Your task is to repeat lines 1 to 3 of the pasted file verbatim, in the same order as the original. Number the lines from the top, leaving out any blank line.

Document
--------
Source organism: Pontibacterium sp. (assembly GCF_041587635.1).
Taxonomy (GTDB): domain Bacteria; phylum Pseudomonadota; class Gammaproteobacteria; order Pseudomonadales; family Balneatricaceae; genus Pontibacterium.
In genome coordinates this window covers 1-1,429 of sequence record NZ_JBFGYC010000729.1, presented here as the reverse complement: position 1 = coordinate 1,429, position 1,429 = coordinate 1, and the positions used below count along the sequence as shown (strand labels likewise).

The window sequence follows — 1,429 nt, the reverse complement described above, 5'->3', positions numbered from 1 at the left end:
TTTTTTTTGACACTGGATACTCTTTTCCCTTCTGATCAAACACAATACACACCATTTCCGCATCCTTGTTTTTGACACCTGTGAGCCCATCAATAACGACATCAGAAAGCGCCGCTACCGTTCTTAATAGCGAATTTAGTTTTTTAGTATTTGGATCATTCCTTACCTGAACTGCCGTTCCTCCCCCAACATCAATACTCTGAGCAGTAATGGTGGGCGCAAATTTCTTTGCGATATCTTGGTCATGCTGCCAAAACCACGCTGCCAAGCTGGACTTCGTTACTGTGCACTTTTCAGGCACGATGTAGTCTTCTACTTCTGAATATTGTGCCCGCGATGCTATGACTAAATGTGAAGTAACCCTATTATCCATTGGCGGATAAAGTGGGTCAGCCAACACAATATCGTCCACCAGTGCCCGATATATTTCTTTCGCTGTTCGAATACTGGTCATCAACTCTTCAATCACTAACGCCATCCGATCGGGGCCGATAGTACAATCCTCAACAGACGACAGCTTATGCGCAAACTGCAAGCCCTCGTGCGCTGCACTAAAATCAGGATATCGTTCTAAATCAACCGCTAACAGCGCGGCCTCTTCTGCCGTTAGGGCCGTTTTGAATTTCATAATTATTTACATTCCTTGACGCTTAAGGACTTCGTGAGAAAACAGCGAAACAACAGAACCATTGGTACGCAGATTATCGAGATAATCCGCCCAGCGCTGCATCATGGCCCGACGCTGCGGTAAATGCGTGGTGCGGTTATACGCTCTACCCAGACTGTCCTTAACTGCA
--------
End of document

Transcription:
Source organism: Pontibacterium sp. (assembly GCF_041587635.1).
Taxonomy (GTDB): domain Bacteria; phylum Pseudomonadota; class Gammaproteobacteria; order Pseudomonadales; family Balneatricaceae; genus Pontibacterium.
In genome coordinates this window covers 1-1,429 of sequence record NZ_JBFGYC010000729.1, presented here as the reverse complement: position 1 = coordinate 1,429, position 1,429 = coordinate 1, and the positions used below count along the sequence as shown (strand labels likewise).